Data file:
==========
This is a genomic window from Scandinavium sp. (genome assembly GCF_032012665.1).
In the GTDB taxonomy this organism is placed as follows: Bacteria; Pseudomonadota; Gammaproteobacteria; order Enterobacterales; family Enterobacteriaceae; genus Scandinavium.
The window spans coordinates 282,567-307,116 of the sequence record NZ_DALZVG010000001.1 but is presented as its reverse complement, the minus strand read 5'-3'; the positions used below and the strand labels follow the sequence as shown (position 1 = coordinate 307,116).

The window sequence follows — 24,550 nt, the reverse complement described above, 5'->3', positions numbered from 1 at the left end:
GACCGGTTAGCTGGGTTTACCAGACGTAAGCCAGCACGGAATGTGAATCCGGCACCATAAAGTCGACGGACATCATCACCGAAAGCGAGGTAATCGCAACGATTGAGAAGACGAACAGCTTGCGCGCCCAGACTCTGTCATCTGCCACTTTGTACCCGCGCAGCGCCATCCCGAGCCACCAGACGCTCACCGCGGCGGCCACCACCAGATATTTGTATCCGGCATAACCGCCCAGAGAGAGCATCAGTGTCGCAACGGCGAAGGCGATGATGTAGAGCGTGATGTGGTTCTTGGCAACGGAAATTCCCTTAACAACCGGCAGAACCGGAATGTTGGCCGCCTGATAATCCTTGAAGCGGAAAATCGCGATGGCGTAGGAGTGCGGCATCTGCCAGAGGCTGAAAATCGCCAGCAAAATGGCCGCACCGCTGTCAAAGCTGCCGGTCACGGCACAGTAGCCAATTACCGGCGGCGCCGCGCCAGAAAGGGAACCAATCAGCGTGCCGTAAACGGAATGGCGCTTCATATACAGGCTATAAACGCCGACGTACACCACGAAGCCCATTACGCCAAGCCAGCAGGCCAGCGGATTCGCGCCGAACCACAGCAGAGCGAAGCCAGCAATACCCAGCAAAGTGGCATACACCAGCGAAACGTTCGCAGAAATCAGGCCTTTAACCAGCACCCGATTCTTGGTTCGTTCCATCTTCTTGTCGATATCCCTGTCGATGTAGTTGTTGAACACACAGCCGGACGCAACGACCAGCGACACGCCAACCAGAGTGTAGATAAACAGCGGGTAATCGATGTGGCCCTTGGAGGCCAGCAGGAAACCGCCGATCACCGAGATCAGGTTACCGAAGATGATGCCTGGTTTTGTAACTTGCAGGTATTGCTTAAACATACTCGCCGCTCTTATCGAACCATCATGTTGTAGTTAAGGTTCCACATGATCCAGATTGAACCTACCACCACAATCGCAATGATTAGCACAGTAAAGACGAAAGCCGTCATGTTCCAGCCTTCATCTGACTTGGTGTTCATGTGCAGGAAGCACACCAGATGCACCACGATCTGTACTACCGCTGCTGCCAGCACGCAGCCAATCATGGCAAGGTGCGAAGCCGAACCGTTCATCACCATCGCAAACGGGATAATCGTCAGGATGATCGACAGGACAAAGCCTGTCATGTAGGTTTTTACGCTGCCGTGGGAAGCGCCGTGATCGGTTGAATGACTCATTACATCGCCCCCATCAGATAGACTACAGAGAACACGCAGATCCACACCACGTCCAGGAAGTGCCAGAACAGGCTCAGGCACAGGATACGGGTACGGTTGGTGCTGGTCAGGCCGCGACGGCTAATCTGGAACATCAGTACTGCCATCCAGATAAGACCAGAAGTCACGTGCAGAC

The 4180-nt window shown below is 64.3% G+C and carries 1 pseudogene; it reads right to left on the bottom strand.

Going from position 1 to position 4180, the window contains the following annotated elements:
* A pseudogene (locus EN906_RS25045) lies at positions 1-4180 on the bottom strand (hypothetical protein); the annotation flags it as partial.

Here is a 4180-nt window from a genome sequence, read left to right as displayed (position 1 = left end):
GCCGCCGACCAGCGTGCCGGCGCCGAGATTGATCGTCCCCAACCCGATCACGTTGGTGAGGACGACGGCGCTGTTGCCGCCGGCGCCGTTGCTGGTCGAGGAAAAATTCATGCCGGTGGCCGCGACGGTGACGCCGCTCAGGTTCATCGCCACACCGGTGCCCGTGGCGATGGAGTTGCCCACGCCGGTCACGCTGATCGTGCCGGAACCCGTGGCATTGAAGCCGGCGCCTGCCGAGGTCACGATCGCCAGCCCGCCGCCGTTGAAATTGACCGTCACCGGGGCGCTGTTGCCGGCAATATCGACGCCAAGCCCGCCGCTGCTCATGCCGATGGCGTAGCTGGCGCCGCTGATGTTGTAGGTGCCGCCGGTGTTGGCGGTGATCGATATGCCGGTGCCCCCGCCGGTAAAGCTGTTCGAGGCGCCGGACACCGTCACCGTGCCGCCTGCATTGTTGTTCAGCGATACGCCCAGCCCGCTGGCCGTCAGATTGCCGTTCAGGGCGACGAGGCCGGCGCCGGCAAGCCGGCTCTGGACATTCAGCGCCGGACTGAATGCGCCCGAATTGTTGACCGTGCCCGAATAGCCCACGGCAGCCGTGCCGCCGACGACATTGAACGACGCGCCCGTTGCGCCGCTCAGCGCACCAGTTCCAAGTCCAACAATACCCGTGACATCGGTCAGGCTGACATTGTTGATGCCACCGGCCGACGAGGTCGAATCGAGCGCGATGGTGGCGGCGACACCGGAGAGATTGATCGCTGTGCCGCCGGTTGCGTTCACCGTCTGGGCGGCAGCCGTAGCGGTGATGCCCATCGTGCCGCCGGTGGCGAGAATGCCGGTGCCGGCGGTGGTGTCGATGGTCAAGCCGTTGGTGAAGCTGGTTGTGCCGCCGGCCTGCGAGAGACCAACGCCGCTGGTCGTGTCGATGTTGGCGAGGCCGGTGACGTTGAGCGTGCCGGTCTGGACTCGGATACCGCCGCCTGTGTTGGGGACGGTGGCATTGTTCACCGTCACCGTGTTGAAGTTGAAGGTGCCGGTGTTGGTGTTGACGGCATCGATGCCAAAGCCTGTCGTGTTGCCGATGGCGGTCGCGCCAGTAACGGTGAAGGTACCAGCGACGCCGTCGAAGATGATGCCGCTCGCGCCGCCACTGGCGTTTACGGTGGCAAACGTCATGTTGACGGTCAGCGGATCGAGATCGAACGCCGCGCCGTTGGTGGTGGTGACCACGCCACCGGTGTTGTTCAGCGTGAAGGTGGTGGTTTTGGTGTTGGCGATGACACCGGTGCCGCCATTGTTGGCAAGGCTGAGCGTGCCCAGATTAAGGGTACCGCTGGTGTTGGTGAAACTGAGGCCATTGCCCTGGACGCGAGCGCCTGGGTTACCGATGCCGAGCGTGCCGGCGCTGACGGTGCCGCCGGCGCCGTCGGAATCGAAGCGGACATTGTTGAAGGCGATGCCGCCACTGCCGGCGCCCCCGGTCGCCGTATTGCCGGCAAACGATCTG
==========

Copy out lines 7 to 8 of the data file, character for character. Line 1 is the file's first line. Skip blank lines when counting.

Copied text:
Going from position 1 to position 4180, the window contains the following annotated elements:
* A pseudogene (locus EN906_RS25045) lies at positions 1-4180 on the bottom strand (hypothetical protein); the annotation flags it as partial.